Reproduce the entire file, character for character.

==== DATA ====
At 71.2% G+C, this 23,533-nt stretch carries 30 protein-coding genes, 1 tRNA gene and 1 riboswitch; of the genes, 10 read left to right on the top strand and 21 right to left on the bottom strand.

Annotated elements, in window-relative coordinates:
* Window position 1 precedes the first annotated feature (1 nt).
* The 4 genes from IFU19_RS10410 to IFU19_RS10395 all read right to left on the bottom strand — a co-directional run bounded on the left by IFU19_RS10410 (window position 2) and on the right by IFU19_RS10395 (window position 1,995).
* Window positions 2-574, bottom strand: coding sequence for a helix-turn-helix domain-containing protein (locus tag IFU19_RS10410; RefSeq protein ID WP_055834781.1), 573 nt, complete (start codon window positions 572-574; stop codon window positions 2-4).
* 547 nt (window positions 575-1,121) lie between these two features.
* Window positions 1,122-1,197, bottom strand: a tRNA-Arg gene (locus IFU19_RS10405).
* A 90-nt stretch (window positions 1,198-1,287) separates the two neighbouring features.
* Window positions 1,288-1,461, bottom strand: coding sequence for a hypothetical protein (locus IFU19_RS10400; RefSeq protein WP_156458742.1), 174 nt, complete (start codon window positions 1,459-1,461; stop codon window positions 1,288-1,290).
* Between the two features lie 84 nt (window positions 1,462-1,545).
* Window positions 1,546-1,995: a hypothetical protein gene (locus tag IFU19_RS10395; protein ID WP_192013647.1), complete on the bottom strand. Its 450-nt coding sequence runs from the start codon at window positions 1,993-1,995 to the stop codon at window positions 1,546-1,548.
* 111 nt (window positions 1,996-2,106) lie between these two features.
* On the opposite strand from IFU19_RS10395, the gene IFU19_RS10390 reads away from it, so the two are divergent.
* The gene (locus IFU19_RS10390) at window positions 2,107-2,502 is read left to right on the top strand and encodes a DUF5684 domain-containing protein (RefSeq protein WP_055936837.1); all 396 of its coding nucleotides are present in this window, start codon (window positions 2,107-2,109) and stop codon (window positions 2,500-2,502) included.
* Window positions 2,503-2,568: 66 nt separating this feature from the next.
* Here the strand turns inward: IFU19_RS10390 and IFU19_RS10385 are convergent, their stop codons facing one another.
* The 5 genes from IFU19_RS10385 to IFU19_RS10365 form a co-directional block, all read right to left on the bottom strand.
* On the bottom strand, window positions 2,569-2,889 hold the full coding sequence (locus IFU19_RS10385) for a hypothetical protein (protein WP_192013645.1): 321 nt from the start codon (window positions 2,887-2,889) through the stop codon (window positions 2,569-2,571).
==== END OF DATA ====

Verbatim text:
At 71.2% G+C, this 23,533-nt stretch carries 30 protein-coding genes, 1 tRNA gene and 1 riboswitch; of the genes, 10 read left to right on the top strand and 21 right to left on the bottom strand.

Annotated elements, in window-relative coordinates:
* Window position 1 precedes the first annotated feature (1 nt).
* The 4 genes from IFU19_RS10410 to IFU19_RS10395 all read right to left on the bottom strand — a co-directional run bounded on the left by IFU19_RS10410 (window position 2) and on the right by IFU19_RS10395 (window position 1,995).
* Window positions 2-574, bottom strand: coding sequence for a helix-turn-helix domain-containing protein (locus tag IFU19_RS10410; RefSeq protein ID WP_055834781.1), 573 nt, complete (start codon window positions 572-574; stop codon window positions 2-4).
* 547 nt (window positions 575-1,121) lie between these two features.
* Window positions 1,122-1,197, bottom strand: a tRNA-Arg gene (locus IFU19_RS10405).
* A 90-nt stretch (window positions 1,198-1,287) separates the two neighbouring features.
* Window positions 1,288-1,461, bottom strand: coding sequence for a hypothetical protein (locus IFU19_RS10400; RefSeq protein WP_156458742.1), 174 nt, complete (start codon window positions 1,459-1,461; stop codon window positions 1,288-1,290).
* Between the two features lie 84 nt (window positions 1,462-1,545).
* Window positions 1,546-1,995: a hypothetical protein gene (locus tag IFU19_RS10395; protein ID WP_192013647.1), complete on the bottom strand. Its 450-nt coding sequence runs from the start codon at window positions 1,993-1,995 to the stop codon at window positions 1,546-1,548.
* 111 nt (window positions 1,996-2,106) lie between these two features.
* On the opposite strand from IFU19_RS10395, the gene IFU19_RS10390 reads away from it, so the two are divergent.
* The gene (locus IFU19_RS10390) at window positions 2,107-2,502 is read left to right on the top strand and encodes a DUF5684 domain-containing protein (RefSeq protein WP_055936837.1); all 396 of its coding nucleotides are present in this window, start codon (window positions 2,107-2,109) and stop codon (window positions 2,500-2,502) included.
* Window positions 2,503-2,568: 66 nt separating this feature from the next.
* Here the strand turns inward: IFU19_RS10390 and IFU19_RS10385 are convergent, their stop codons facing one another.
* The 5 genes from IFU19_RS10385 to IFU19_RS10365 form a co-directional block, all read right to left on the bottom strand.
* On the bottom strand, window positions 2,569-2,889 hold the full coding sequence (locus IFU19_RS10385) for a hypothetical protein (protein WP_192013645.1): 321 nt from the start codon (window positions 2,887-2,889) through the stop codon (window positions 2,569-2,571).